About one in six adults in the U.S. is not literate, as defined by reading and writing above a fifth grade level.
Low literacy costs the nation more than $200 billion a year in lost productivity.
More than four million Pennsylvania adults lack the basic literacy skills needed for gainful employment.
Those statistics are listed by the Pottstown Adult Literacy Center among "Literary Fast Facts" to highlight the need in Pennsylvania and in the Pottstown tri-county area for support of adult literacy programs.
The center, part of the Pottstown YWCA but located in its own offices in the lower level of 1830 E. High St., offers classes and tutoring for adults and students in reading, writing, citizenship and math.
The center has a small staff, using resources of volunteers and materials bought through grants and limited funding.
Like most service agencies, the center has experienced cuts in funding and grants from county and state government due to budget constraints.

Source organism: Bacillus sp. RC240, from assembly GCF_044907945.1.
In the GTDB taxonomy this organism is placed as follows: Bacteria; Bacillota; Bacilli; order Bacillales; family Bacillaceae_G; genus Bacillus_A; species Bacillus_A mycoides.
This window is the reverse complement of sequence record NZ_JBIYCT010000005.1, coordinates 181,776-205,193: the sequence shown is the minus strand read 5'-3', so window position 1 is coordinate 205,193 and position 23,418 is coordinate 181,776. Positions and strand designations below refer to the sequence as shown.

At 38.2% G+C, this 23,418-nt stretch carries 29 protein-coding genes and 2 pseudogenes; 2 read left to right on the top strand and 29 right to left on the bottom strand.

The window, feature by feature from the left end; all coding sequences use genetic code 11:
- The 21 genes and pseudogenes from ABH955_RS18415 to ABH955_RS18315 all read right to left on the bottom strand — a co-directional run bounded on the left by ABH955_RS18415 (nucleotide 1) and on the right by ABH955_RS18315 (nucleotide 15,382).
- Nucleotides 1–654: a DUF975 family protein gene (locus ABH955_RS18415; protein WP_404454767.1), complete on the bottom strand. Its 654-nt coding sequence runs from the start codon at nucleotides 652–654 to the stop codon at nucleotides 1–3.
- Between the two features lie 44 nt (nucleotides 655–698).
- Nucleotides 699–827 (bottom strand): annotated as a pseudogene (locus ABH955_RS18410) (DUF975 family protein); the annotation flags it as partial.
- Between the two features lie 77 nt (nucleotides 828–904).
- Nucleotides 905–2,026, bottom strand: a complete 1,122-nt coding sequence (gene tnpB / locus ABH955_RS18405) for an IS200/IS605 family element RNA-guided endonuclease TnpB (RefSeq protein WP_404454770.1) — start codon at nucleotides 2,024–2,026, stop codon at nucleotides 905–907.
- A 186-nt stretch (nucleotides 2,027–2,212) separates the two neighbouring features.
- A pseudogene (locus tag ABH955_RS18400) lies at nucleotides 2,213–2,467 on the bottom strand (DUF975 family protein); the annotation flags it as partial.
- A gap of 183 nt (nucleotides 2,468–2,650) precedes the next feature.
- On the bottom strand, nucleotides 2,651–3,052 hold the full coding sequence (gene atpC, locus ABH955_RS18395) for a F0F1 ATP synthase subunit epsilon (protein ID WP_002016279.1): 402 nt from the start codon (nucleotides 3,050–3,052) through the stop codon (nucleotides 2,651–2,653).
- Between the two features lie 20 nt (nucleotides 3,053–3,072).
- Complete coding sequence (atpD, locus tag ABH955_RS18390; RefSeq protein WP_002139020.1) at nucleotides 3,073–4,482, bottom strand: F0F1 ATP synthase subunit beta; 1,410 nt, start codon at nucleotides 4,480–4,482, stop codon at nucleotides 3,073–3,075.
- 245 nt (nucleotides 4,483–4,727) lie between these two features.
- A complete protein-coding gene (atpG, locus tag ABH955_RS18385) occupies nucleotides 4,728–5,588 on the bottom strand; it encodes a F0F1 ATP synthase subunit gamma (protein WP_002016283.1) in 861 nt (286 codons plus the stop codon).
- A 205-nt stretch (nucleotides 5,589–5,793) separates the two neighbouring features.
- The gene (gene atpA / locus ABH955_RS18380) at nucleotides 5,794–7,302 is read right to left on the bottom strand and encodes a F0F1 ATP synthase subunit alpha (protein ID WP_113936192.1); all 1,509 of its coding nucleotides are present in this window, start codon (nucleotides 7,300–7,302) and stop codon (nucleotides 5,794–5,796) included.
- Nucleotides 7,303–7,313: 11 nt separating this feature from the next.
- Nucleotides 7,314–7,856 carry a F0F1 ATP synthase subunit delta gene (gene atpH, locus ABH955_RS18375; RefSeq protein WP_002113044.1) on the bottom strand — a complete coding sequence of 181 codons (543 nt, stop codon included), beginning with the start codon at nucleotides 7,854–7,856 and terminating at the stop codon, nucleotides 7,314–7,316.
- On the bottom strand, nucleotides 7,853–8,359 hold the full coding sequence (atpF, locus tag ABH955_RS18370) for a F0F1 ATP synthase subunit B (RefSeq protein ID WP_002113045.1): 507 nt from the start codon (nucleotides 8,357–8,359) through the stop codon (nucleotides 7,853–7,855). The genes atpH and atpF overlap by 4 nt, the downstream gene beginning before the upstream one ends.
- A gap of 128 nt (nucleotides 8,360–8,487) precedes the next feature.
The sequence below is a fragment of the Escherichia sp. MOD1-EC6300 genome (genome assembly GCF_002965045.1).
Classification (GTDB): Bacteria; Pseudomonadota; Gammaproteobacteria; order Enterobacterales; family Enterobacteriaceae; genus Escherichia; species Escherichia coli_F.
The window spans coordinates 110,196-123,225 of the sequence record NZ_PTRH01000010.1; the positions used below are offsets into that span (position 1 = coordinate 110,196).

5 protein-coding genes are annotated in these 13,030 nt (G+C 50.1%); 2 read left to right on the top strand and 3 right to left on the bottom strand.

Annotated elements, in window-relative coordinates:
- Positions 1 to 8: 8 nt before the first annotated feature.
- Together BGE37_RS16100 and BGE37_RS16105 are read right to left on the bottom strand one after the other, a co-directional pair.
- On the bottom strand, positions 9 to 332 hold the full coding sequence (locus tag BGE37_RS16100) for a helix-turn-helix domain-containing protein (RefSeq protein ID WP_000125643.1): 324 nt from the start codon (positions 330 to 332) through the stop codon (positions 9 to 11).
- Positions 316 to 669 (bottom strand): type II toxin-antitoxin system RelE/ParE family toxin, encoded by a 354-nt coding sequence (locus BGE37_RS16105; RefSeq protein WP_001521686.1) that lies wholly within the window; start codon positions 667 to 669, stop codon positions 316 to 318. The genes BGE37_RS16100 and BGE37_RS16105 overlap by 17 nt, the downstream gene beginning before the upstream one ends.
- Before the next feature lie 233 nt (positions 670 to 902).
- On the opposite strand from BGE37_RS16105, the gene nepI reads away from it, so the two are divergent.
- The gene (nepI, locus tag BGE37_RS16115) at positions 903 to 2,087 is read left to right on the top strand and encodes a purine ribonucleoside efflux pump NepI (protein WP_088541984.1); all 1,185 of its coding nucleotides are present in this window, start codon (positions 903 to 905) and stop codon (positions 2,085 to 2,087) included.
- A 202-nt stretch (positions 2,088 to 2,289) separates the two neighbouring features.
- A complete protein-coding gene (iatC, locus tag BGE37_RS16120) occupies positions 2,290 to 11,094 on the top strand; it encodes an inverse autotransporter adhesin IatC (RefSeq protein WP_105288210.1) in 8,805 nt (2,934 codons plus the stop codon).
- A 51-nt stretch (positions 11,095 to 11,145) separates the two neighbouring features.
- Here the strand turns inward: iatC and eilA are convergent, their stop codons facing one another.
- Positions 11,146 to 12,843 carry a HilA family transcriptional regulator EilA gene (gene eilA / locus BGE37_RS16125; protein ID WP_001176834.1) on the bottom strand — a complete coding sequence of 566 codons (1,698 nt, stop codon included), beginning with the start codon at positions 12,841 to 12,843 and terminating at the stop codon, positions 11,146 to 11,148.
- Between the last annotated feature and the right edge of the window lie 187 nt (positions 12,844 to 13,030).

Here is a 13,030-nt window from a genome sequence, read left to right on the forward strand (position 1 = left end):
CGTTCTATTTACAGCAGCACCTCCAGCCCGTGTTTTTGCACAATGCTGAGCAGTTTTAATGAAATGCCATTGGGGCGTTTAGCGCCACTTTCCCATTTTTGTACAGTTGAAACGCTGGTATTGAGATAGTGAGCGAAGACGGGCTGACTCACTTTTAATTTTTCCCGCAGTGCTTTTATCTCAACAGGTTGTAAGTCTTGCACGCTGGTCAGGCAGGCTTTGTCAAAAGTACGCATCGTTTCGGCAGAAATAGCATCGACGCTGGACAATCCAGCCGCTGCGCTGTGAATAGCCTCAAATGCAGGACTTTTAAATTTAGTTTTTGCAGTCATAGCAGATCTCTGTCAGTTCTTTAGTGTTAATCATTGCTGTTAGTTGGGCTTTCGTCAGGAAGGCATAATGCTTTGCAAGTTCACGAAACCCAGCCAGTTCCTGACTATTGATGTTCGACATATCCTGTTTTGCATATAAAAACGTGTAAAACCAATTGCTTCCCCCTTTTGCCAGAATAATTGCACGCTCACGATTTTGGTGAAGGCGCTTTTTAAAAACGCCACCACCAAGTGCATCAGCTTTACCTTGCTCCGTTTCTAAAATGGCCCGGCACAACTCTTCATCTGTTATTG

Despite the cuts, the need for training is increasing. The center served more than 400 adults last year and expects to see that number go higher this year. Many are English as Second Language students who need help mastering English to continue education, workforce training, or to get jobs.
Others are students who need extra help to master college courses or pass tests necessary for education or work.
Some in the program are older adults who never learned to read well enough to read to their grandchildren.
Increasing literacy in our local adult population is important to the community and to our nation's economy. It is certainly important to the newspaper industry which depends on people reading.
Those are among the reasons our staff and our TownSquare network of bloggers joined forces with the literacy center to raise money and awareness about the need for adult literacy training. Tuesday marked the wrapup of a monthlong campaign in which an anonymous donor gave $1 for every name of a person who signed on to support literacy programs.
The effort raised more than $900 for the tri-county center.
Literacy support does not stop here. The program needs volunteers and continued sources of funding to buy materials.
For those who read and write every day, it's easy to take literacy for granted.
Such is not the case for everyone.
Helping our community raise the level of literacy is a goal in which we are proud to take part.